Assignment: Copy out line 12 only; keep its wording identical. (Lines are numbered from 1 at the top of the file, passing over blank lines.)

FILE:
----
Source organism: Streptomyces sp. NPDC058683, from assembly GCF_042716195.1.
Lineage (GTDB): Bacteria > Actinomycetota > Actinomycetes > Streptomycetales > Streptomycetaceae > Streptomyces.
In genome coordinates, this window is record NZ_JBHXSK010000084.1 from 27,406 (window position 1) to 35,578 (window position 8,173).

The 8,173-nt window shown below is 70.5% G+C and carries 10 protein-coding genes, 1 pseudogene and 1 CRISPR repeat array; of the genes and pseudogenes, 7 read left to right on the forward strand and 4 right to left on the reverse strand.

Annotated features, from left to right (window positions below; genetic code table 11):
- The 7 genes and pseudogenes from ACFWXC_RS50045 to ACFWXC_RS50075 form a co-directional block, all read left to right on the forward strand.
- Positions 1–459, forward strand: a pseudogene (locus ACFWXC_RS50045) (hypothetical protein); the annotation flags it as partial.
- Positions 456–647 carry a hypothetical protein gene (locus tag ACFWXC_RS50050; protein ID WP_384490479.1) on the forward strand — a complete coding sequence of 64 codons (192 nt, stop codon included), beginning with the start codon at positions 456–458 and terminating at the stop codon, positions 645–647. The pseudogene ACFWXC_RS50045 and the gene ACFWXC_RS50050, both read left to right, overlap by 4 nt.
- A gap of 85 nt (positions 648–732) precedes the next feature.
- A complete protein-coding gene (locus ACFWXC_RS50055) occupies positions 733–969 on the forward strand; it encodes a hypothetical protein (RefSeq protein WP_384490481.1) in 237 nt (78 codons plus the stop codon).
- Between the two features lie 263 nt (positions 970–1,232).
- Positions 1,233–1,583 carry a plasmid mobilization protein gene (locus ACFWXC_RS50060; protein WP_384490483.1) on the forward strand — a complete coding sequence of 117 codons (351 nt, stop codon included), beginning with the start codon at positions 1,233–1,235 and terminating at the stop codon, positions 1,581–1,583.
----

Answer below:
- Positions 1,233–1,583 carry a plasmid mobilization protein gene (locus ACFWXC_RS50060; protein WP_384490483.1) on the forward strand — a complete coding sequence of 117 codons (351 nt, stop codon included), beginning with the start codon at positions 1,233–1,235 and terminating at the stop codon, positions 1,581–1,583.